News: Balance Bias with Critical Questions
This article originally appeared in Issue# 50
When I read the daily newspaper or watch the evening news, what is missing often upsets me as much as what is there. What is missing frequently seems to be the truth.
Of course, as the Chinese proverb frequently quoted by the late Latin American journalist, Penny Lernoux, says, "There is your truth, there is my truth and there is the truth."
Most of us are convinced that "my truth" is "the truth." But as we move into the '90s, more and more sophisticated news management techniques will be used to convince us that someone else's "truth" should be ours. After living in Latin America most of the past nine years, I am convinced that there is a great deal of untruth, some of it deliberate, in what is presented in U.S. media about the rest of the world and even about domestic issues.
However, with a little practice, you can learn to recognize the subjective underpinnings of a story.
One important point to remember is that objective reporting is a myth. Every reporter brings to the story his/her own biases and world view. Each reporter has to make choices in writing the story: what to include, what to leave out, what sources to use. A few well-placed adjectives, a few uses of "alleged" or "so- called" can cast a definite ideological twist.
Two reporters can see the same event very differently. I experienced this in a dramatic way when the pope visited Nicaragua in 1983. While many U.S. reporters, especially those arriving and departing with the pope, saw crowds "jeering and heckling" the pontiff, others saw a very different reality -- poor Nicaraguans concerned at the continuing loss of their loved ones in the contra war and frustrated at what they felt was the Holy Father's refusal to respond to their pain.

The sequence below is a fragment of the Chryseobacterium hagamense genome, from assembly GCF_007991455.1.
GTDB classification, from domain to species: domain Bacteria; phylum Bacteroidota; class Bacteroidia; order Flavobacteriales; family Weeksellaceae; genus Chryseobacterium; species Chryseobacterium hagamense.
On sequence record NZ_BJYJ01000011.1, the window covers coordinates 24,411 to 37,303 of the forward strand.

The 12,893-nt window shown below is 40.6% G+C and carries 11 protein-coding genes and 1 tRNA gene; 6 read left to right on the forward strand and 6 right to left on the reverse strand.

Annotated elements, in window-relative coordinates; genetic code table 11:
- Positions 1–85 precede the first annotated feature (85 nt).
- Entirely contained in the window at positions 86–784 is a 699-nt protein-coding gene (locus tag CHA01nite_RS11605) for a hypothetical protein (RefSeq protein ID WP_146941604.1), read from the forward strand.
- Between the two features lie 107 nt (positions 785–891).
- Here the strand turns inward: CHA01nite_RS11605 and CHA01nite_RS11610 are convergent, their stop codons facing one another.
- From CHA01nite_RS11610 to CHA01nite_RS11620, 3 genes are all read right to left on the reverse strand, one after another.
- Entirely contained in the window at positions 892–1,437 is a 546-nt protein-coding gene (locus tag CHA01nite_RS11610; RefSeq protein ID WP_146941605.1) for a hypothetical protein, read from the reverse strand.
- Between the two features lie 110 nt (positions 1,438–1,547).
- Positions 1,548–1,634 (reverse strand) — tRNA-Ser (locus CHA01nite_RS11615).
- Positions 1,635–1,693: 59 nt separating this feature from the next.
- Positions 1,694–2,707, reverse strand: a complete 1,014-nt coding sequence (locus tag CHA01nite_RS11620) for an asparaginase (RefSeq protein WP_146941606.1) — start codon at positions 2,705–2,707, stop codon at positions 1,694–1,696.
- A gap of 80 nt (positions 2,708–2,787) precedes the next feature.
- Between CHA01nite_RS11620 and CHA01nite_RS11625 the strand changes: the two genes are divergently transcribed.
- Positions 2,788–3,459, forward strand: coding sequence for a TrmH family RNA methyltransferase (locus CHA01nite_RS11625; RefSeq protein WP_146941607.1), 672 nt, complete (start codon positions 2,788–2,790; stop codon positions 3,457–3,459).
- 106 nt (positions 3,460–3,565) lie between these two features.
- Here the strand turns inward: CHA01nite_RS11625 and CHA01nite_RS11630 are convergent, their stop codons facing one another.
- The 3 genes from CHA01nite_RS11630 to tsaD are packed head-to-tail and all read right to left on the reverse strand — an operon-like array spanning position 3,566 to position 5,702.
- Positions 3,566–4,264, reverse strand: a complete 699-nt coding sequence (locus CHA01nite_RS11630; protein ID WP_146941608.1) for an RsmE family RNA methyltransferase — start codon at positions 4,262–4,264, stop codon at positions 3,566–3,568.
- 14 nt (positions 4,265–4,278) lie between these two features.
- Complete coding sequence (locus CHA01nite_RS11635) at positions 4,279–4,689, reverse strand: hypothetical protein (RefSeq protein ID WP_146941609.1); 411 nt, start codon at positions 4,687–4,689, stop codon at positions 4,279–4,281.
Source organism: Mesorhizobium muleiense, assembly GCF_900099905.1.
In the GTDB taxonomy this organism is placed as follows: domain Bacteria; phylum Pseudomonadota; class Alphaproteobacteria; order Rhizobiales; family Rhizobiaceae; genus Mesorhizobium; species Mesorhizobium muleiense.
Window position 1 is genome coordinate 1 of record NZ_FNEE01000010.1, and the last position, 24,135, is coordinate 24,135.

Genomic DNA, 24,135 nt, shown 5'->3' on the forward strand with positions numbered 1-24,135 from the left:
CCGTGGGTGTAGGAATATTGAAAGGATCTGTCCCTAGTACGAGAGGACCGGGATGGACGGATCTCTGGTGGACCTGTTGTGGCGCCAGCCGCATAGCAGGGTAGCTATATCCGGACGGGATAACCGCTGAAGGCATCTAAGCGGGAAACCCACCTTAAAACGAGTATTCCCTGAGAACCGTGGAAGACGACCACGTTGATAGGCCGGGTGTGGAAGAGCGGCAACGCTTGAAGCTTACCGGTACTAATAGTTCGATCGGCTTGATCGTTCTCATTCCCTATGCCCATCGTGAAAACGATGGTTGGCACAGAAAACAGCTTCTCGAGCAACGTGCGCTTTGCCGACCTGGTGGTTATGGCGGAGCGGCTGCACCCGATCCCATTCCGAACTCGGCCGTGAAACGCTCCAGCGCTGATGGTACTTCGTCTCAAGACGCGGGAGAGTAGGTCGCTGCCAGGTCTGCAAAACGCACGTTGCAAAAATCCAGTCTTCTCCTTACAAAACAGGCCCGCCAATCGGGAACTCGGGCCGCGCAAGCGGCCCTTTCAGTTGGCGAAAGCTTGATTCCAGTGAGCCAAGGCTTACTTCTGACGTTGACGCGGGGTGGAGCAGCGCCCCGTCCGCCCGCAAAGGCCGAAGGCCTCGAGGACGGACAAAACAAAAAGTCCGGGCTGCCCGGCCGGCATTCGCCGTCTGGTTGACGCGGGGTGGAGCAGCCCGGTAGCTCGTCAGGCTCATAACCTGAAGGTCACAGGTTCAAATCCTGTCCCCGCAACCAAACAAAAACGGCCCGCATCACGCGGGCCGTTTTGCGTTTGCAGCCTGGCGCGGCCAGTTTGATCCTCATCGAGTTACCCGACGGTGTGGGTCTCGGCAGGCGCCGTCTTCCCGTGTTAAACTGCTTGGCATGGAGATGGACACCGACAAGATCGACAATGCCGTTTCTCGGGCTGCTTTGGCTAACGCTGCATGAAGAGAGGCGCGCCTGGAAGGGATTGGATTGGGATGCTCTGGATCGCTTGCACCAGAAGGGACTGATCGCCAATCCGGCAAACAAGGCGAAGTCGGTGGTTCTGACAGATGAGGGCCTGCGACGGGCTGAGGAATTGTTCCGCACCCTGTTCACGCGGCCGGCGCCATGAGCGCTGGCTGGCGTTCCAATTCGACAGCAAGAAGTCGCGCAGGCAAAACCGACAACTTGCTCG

The struggle to appear balanced can obscure "the truth," and it often rests on shaky assumptions. One is the principle that if two perspectives are totally opposed, the truth must lie somewhere in the middle. Another principle stresses that the media must never appear one-sided. Thus, much violence in Third World countries and elsewhere is presented as innocent civilians caught in the crossfire between two equally repugnant forces -- even in the face of clear evidence of greater levels of abuse by one side.
Another version of the distorted idea of balance requires that every quote that contradicts previous norms, assumptions -- or U.S. policies -- must be countered by a quote from the administration or a "Western diplomat" or "high official source." This appearance of balance usually leaves the reader hopelessly lost.
The effort to appear objective frequently results in just the opposite, a weighted coverage favoring the current political "party line," or at least not challenging the conventional perspective. Even in domestic coverage , reliance on official sources and the distorting effect of prejudices and fears can lead to the kind of injustice that occurred in late l989 when William Bennett, a black, was arrested for a murder apparently committed by the white Charles Stuart. Stuart used fears about minority crime to avoid suspicion for the murder of his wife. The Boston media's dependence on police sources and automatic assumptions about racial tensions helped create a false picture.
Many factors impede the transmission of accurate information, including changes taking place in the media itself, from more and more outlets owned by fewer and fewer corporations/conglomerates to TV coverage that focuses on the 30-second sound bite instead of description or analysis. In newspaper coverage, superficial, but very popular treatments such as the headline format developed by USA Today, work against critical analysis that could challenge official propaganda.
Also, reporters increase their access to sources when they write material that meets source approval, and lose it when they challenge the assumptions of those sources.
Less and less often do major networks or newspapers, let alone local media, station correspondents overseas for any length of time. So when an international story breaks, reporters fly in with no background on the issue, often without speaking the language or understanding anything of the area's history or culture. The result is a too-easy reliance on "official" sources.